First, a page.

Happy New Year everyone!
New year, new laws… A California law protecting the privacy of social media accounts of employees and university students took effect on January first.
California’s Labor Code now prevents an employer from discharging, disciplining, threatening to discharge or discipline, or otherwise retaliating against an employee or applicant for not complying with the employer’s request that he discloses a username or password for the purpose of accessing personal social media, or that he accesses personal social media in the presence of the employer, or that he divulge any personal social media (Labor Code paragraph 980).
However, an employer still has the right to request an employee “to divulge personal social media reasonably believed to be relevant to an investigation of allegations of employee misconduct or employee violation of applicable laws and regulations, provided that the social media is used solely for purposes of that investigation or a related proceeding.”
The California Education Code now prevents public and private postsecondary educational institutions, and their employees and representatives to require that a student, a prospective student, or a student group to disclose a personal social media user name or password, or to access personal social media in the presence of the institution’s employee or representative, or to divulge any personal social media information. Such educational institutions may not suspend, expel, discipline, or threaten to take such actions, or even penalize a student, a prospective student, or a student group for refusing to comply with such social media requests (paragraphs 99120 to 90122 of the Education Code).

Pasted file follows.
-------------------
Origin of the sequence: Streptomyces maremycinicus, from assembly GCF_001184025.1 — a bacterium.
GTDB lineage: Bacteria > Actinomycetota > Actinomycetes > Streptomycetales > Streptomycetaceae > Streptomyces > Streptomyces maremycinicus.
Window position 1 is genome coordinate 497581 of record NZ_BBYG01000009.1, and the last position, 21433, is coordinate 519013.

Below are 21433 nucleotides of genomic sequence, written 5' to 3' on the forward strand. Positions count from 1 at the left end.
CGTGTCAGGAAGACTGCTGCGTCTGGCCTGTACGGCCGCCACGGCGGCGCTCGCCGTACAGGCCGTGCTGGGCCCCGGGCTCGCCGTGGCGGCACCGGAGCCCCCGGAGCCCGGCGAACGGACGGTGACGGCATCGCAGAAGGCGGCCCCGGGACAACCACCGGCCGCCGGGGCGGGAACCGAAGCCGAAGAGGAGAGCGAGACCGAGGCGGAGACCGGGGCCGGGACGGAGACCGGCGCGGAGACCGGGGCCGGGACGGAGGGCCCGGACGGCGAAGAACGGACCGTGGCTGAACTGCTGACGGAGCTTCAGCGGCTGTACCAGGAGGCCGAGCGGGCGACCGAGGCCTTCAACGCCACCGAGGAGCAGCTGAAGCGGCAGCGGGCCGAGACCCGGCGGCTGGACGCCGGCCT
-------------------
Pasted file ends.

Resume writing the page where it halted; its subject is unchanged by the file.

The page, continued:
In Michigan, the Internet Privacy Protection Act that took effect in December 2012, has an even broader scope as it prohibits employers and all educational institutions, not only post-secondary institutions, from requiring employees, applicants, students and prospective students to grant access to, or to allow observation of, or to disclose information that allows access to or observation of their personal internet account. The law defines “personal internet account” as an “account created via a bounded system established by an internet-based service that requires a user to input or store access information via an electronic device to view, create, utilize, or edit the user’s account information, profile, display, communications, or stored data.” It thus also protects the privacy of emails accounts, private blogs, or bookmarking sites.
Legislators in several others states including New York and Massachusetts introduced similar legislation in 2012. Illinois enacted a similar law in August 2012. Texas has introduced in November 2012 a bill, SB118, which would prevent an employer from requiring access to employees’ and applicants’ personal electronic communication accounts.
There is still no similar federal law. Several bills were introduced in Congress in 2012, such as H.R.5050, the Social Networking Online Protection Act, introduced in April 2012 by Rep. Eliot Engel (D-N.Y.), which would prevent employers to request access to person.al social media accounts. The Password Protection Act of 2012 that Rep. Martin Heinrich (D-NM) introduced (H.R. 5684), has even a broader scope as at would prohibit employers from compelling or coercing any person to authorize access to ‘a protected computer.’